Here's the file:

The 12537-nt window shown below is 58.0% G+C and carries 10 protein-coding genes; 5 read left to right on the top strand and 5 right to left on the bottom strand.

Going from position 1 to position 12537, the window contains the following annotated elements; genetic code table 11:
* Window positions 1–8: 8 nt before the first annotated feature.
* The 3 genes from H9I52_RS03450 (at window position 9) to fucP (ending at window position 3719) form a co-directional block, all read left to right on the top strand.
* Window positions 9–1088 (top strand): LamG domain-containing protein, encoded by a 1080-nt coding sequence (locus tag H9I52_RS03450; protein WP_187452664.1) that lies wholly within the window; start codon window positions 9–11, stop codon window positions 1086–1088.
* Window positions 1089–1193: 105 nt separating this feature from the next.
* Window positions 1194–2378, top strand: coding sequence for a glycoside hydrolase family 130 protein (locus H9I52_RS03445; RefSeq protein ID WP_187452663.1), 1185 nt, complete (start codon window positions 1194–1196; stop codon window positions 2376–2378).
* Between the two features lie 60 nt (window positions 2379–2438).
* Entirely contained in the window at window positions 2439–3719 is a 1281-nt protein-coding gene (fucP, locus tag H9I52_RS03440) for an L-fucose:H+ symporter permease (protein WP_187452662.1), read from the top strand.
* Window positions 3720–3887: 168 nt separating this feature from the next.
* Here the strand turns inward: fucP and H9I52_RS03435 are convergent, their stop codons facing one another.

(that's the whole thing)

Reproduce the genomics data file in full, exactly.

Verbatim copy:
The 12537-nt window shown below is 58.0% G+C and carries 10 protein-coding genes; 5 read left to right on the top strand and 5 right to left on the bottom strand.

Going from position 1 to position 12537, the window contains the following annotated elements; genetic code table 11:
* Window positions 1–8: 8 nt before the first annotated feature.
* The 3 genes from H9I52_RS03450 (at window position 9) to fucP (ending at window position 3719) form a co-directional block, all read left to right on the top strand.
* Window positions 9–1088 (top strand): LamG domain-containing protein, encoded by a 1080-nt coding sequence (locus tag H9I52_RS03450; protein WP_187452664.1) that lies wholly within the window; start codon window positions 9–11, stop codon window positions 1086–1088.
* Window positions 1089–1193: 105 nt separating this feature from the next.
* Window positions 1194–2378, top strand: coding sequence for a glycoside hydrolase family 130 protein (locus H9I52_RS03445; RefSeq protein ID WP_187452663.1), 1185 nt, complete (start codon window positions 1194–1196; stop codon window positions 2376–2378).
* Between the two features lie 60 nt (window positions 2379–2438).
* Entirely contained in the window at window positions 2439–3719 is a 1281-nt protein-coding gene (fucP, locus tag H9I52_RS03440) for an L-fucose:H+ symporter permease (protein WP_187452662.1), read from the top strand.
* Window positions 3720–3887: 168 nt separating this feature from the next.
* Here the strand turns inward: fucP and H9I52_RS03435 are convergent, their stop codons facing one another.